Intrinsic dissolution

Intrinsic dissolution


COMPATIBLE WITH








Intrinsic dissolution apparatus set for Agilent

PSIDASET-01
Intrinsic dissolution apparatus set for Agilent


Product number     PSIDASET-01
Compatible with     Agilent

The Intrinsic Dissolution Apparatus is an updated version of the original Wood Apparatus for intrinsic dissolution. The design includes a hardened punch, a controlled surface area and an improved die design for more reproducible results. It is designed to meet or exceed current USP specifications as described in USP Physical Test <1087>. The ground and hardened surface plate provides an ideal surface for compressing samples. The intrinsic dissolution apparatus is designed for use with standard USP Apparatus 1 and 2 dissolution testers.

The intrinsic dissolution rate is defined as the rate of dissolution of a pure pharmaceutical active ingredient when conditions such as surface area, agitation-stirring speed, pH and ionic-strength of the dissolution medium are kept constant. The determination of this parameter allows for screening of drug candidates and an understanding of their solution behaviour under different bio-physical conditions.

An Intrinsic Dissolution Testing Apparatus is a test system adapted for this dissolution testing of active Pharmaceutical Ingredients (APIs). The intrinsic dissolution rate of APIs are measured in order to depict the dissolution rate of a drug and determine its batch to batch chemical equivalency.

Dissolution rates often vary considerably with solid form. Dissolution tests are often used to ensure that production processes are under control.

The aqueous solubility of drug substances plays an important role in the formulation of drug dosage forms. For the oral route of administration it is well experienced that, unless the substance has an aqueous solubility above 10 mg/ml over the pH-range 1-7, then potential absorption problems may occur. A solubility less than 1 mg/ml is likely to give dissolution-rate limited absorption because solubility and dissolution rate are interrelated.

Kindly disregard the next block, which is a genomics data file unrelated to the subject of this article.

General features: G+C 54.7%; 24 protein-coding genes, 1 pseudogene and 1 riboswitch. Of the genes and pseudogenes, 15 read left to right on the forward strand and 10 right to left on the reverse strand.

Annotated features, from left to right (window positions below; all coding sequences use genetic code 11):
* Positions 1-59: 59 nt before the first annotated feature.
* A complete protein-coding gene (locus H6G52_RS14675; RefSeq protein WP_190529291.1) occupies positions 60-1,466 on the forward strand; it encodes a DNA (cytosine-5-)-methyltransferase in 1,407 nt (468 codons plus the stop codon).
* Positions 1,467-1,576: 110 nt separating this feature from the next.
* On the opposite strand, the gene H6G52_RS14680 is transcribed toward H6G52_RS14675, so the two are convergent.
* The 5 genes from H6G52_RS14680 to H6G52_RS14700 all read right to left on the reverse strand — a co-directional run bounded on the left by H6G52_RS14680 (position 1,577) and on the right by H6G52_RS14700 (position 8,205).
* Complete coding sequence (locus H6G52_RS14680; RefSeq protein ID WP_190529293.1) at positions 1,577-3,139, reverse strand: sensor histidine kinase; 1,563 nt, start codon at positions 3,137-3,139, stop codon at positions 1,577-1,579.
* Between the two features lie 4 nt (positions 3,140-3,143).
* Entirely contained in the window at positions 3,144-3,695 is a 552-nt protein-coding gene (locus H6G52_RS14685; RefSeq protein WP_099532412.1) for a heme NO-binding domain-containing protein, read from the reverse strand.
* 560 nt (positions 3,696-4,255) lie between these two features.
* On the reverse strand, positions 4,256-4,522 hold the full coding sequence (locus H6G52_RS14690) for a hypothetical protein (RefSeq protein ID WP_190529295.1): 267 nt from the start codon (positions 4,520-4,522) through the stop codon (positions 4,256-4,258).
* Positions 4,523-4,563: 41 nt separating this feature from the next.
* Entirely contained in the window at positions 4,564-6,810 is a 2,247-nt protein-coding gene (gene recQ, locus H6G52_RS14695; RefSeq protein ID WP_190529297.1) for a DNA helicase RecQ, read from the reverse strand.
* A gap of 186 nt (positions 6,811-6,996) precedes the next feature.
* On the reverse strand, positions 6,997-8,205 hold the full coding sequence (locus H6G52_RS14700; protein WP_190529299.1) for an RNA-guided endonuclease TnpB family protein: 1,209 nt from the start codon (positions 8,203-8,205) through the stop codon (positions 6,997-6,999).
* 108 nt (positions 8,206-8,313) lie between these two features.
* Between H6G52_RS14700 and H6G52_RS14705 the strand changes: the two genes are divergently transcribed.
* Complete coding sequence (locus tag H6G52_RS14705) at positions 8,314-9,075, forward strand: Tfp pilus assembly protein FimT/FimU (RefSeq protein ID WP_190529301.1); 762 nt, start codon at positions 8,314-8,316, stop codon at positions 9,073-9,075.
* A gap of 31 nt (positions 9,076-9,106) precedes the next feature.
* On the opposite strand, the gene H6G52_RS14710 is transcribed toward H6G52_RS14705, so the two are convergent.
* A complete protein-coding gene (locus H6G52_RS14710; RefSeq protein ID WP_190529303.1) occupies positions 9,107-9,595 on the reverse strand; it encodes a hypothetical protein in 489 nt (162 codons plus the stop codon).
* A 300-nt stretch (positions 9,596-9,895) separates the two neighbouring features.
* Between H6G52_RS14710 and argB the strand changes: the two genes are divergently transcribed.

A solid substance can exist in several crystals forms. Suppose, for example, that one such a solid state (crystal) form is much less soluble than another. Perhaps one differs in its morphology or other physical properties. Either case may increase the difficulty of handling it in the manufacturing process, regardless of the dosage form
For solid oral dosage forms, the solubility of the active ingredient is a significant factor in our level of regulatory concern. Qualitative solubility studies have likely been completed at a much earlier phase of development. Quantitative solubility information, especially as a function of pH, may determine the extent of our regulatory concern about the different solid forms.
For less soluble drug substances, a determination of the intrinsic dissolution rate may support the specifications and methods for measuring dissolution.

Let's talk about that property for a moment. For example, if a solid drug has a specification for dissolution, it will be expressed as a figure such as not less than 80% in 15 minutes in a medium such as 0.1M hydrochloric acid, which approximates the conditions found in the stomach. To the drug developer, rapid dissolution in the stomach is often critical, so there may be good reasons to prefer to manufacture tablets or capsules from crystalline forms which are less stable, and thus more soluble. Unfortunately, this may increase the possibility of undesirable phase changes.